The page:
The Sleeping Buddha Hall

(This article was published in the Shenzhen Daily on June 6, 2016.)

The Burmese jade "Sleeping Buddha" at Xichan Temple, Fuzhou, is 3.7 meters long and weighs 10 tons.

Many temples have a Sleeping Buddha Hall, usually somewhere outside of the main compound.

"Sleeping Buddha" is a misnomer. Though he is reclining, he is not sleeping: he is about to pass away.

At the age of 35, after six years of searching, the historic Buddha we call Shakyamuni had achieved Enlightenment, and what is called "Nirvana with remainders"--that is, he was still in his body, but he would not be born into Samsara (the realm of suffering and conditioned things) again. It was 45 years later that he achieved "Final Nirvana" and left the world for good.

Knowing that his time had come, the Buddha asked his personal attendant, his cousin Ananda, to prepare a couch for him which lay north-to-south. It was between two sal trees--the same species of tree under which he had been born some eighty years earlier--and the pillow was to be at the north end of the couch.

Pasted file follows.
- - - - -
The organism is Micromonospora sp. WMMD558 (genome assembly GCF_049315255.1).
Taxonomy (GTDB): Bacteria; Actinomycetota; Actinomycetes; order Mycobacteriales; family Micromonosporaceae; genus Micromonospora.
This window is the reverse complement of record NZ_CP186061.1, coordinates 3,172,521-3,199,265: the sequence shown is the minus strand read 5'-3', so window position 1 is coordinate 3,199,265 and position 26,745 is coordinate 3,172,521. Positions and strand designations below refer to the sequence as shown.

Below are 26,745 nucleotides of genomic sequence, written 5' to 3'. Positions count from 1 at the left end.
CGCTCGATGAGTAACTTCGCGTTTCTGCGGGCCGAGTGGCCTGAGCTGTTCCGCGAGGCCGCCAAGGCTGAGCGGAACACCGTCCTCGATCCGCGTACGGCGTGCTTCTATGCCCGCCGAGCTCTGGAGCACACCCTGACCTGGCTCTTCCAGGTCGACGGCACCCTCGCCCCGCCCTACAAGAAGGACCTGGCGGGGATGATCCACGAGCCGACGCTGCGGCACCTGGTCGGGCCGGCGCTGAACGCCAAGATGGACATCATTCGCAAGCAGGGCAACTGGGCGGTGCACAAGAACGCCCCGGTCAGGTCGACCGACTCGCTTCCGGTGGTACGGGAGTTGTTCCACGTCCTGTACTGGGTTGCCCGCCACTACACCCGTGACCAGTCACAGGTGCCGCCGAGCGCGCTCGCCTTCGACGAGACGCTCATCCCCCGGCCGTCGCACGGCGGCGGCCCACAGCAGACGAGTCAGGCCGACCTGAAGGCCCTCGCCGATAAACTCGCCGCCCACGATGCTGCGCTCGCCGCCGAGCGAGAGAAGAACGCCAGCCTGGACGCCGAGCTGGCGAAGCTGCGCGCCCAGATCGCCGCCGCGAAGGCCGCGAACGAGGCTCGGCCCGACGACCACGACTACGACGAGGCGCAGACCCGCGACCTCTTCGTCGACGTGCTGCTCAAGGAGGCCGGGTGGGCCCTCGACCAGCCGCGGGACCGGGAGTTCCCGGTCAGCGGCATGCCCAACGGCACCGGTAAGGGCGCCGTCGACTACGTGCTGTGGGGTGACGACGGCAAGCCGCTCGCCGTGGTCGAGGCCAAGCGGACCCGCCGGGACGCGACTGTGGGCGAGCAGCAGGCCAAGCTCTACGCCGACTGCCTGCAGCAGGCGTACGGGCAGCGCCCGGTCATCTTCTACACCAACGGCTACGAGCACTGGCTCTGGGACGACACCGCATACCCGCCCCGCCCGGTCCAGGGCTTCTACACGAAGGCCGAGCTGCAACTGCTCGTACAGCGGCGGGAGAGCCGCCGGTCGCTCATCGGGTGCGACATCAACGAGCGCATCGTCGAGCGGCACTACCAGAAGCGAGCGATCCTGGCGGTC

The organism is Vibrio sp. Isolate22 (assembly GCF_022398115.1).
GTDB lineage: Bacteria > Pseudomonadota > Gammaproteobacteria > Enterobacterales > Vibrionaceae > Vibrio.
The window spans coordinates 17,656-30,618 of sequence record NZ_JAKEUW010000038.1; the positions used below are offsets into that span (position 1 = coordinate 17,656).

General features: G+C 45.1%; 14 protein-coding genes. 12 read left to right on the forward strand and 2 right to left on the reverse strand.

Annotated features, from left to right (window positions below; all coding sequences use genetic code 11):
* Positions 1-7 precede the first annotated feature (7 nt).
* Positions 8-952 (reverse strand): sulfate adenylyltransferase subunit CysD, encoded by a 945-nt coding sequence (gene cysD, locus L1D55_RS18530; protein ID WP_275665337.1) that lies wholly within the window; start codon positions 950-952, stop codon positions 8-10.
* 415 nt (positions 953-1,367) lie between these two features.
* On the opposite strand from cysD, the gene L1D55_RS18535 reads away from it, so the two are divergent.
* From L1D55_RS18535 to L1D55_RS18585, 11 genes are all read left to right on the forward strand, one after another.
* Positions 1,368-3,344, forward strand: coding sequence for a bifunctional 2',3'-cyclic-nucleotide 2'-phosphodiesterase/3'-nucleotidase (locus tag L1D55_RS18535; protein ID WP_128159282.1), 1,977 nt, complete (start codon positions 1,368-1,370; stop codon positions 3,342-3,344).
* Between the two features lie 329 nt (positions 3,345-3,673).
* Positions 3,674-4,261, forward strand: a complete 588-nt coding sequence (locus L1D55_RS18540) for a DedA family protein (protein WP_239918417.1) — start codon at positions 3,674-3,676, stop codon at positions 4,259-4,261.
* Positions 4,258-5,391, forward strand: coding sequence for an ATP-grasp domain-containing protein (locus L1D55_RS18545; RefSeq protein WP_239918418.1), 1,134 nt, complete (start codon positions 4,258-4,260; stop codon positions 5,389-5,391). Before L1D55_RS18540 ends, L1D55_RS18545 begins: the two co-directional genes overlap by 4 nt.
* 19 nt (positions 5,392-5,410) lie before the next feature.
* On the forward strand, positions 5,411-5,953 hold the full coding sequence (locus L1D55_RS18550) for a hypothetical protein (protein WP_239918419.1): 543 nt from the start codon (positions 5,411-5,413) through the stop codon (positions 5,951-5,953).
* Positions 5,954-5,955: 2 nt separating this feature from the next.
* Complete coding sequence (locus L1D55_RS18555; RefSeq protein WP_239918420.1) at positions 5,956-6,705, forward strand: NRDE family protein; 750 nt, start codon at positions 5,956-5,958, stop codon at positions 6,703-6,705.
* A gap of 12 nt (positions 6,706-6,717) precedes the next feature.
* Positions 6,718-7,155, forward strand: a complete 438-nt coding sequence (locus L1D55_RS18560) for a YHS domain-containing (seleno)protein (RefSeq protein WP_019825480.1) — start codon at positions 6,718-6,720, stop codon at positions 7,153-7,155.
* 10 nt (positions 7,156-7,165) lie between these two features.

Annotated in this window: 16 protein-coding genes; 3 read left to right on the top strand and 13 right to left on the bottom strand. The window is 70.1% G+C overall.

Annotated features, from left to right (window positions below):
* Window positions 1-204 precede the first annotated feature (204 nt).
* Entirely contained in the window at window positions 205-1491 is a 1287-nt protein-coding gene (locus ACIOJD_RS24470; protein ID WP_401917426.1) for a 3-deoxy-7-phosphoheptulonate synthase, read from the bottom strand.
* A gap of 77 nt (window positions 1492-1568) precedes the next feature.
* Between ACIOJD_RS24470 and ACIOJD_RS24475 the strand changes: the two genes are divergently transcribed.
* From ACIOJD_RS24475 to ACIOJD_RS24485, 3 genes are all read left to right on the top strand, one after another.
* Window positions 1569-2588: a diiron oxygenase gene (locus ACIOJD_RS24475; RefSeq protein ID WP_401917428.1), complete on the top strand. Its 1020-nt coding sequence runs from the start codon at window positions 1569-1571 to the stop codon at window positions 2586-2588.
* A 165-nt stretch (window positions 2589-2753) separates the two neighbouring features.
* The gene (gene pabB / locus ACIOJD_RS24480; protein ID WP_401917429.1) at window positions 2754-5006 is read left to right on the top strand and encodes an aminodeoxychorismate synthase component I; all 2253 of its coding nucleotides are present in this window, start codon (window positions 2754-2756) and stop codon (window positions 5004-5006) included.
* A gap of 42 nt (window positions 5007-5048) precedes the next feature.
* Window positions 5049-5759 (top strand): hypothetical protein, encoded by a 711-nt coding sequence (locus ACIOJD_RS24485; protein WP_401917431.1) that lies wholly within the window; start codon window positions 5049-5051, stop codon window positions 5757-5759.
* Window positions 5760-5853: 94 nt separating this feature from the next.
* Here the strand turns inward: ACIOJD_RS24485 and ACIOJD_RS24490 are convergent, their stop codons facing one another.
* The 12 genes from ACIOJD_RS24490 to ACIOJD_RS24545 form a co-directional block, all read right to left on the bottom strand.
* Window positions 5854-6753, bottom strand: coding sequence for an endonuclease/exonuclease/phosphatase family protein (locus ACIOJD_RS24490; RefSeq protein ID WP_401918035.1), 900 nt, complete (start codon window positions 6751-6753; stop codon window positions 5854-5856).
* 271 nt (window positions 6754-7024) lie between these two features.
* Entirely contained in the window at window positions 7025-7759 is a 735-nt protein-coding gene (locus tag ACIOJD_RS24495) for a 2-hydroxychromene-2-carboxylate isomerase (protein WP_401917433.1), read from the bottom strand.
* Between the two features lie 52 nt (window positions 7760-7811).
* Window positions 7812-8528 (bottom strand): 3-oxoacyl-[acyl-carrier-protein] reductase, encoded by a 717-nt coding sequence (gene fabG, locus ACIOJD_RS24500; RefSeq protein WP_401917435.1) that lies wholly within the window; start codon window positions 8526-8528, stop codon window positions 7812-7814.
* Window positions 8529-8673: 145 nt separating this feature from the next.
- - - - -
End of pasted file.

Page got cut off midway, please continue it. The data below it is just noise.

When all was prepared, the Buddha lay down on his right side. This pose was said to create pressures on the body useful in alleviating delusion. It also meant that, with his head to the north, the Buddha was facing west, the direction of death, as he lay.

With his main disciples gathered around, he gave his final teaching, which went like this: "Behold, O monks, this is my last advice to you. All component things in the world are changeable. They are not lasting. Work hard to gain your own salvation." (In some temples today, we still see statues of his Ten Great Disciples around his reclining form.)

And with that, he was absorbed in meditation, from one level to the next, until he passed into Final Nirvana.

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